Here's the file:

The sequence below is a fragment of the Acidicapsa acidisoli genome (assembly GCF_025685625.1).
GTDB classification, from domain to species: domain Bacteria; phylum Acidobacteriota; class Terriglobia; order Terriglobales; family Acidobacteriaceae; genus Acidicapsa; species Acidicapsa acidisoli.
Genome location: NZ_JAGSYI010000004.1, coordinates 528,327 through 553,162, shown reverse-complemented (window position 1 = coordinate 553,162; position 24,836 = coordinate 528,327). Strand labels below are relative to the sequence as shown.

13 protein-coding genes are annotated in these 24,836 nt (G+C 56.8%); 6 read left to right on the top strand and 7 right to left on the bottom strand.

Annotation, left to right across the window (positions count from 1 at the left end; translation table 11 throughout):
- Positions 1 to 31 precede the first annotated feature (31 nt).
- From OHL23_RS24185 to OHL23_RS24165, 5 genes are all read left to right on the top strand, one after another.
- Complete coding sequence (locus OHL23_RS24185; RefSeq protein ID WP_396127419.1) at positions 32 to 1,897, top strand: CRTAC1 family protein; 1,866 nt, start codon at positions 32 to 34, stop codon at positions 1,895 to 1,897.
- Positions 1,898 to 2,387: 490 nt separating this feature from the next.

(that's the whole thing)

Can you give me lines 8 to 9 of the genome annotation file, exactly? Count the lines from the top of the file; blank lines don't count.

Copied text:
- Complete coding sequence (locus OHL23_RS24185; RefSeq protein ID WP_396127419.1) at positions 32 to 1,897, top strand: CRTAC1 family protein; 1,866 nt, start codon at positions 32 to 34, stop codon at positions 1,895 to 1,897.
- Positions 1,898 to 2,387: 490 nt separating this feature from the next.